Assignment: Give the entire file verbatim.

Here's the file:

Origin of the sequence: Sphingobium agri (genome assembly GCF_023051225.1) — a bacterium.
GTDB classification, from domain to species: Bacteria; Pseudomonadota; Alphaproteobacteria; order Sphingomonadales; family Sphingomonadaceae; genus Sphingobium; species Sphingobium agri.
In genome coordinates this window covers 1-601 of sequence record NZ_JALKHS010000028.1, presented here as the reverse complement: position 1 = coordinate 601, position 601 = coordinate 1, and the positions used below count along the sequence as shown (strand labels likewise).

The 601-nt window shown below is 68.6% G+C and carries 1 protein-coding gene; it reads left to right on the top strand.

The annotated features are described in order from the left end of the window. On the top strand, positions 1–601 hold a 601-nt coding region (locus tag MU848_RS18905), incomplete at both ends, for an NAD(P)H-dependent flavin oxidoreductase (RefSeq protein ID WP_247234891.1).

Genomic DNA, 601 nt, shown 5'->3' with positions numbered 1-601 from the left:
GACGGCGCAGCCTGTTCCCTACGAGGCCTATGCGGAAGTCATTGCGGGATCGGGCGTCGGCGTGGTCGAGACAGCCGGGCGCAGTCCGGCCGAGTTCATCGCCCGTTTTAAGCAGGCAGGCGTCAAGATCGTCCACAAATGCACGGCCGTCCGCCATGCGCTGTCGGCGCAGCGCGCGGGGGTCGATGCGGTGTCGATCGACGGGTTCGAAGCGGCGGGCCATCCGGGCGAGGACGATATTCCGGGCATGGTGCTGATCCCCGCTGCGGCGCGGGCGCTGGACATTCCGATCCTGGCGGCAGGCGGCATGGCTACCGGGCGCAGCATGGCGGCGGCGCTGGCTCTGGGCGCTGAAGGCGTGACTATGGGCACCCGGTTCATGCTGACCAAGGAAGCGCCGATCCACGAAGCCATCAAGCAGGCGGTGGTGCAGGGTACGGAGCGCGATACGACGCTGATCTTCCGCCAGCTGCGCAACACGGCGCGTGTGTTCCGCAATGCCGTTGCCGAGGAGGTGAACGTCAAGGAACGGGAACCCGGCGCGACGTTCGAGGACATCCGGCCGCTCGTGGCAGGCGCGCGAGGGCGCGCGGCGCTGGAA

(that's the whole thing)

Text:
Origin of the sequence: Sphingobium agri (genome assembly GCF_023051225.1) — a bacterium.
GTDB classification, from domain to species: Bacteria; Pseudomonadota; Alphaproteobacteria; order Sphingomonadales; family Sphingomonadaceae; genus Sphingobium; species Sphingobium agri.
In genome coordinates this window covers 1-601 of sequence record NZ_JALKHS010000028.1, presented here as the reverse complement: position 1 = coordinate 601, position 601 = coordinate 1, and the positions used below count along the sequence as shown (strand labels likewise).

The 601-nt window shown below is 68.6% G+C and carries 1 protein-coding gene; it reads left to right on the top strand.

The annotated features are described in order from the left end of the window. On the top strand, positions 1–601 hold a 601-nt coding region (locus tag MU848_RS18905), incomplete at both ends, for an NAD(P)H-dependent flavin oxidoreductase (RefSeq protein ID WP_247234891.1).

Genomic DNA, 601 nt, shown 5'->3' with positions numbered 1-601 from the left:
GACGGCGCAGCCTGTTCCCTACGAGGCCTATGCGGAAGTCATTGCGGGATCGGGCGTCGGCGTGGTCGAGACAGCCGGGCGCAGTCCGGCCGAGTTCATCGCCCGTTTTAAGCAGGCAGGCGTCAAGATCGTCCACAAATGCACGGCCGTCCGCCATGCGCTGTCGGCGCAGCGCGCGGGGGTCGATGCGGTGTCGATCGACGGGTTCGAAGCGGCGGGCCATCCGGGCGAGGACGATATTCCGGGCATGGTGCTGATCCCCGCTGCGGCGCGGGCGCTGGACATTCCGATCCTGGCGGCAGGCGGCATGGCTACCGGGCGCAGCATGGCGGCGGCGCTGGCTCTGGGCGCTGAAGGCGTGACTATGGGCACCCGGTTCATGCTGACCAAGGAAGCGCCGATCCACGAAGCCATCAAGCAGGCGGTGGTGCAGGGTACGGAGCGCGATACGACGCTGATCTTCCGCCAGCTGCGCAACACGGCGCGTGTGTTCCGCAATGCCGTTGCCGAGGAGGTGAACGTCAAGGAACGGGAACCCGGCGCGACGTTCGAGGACATCCGGCCGCTCGTGGCAGGCGCGCGAGGGCGCGCGGCGCTGGAA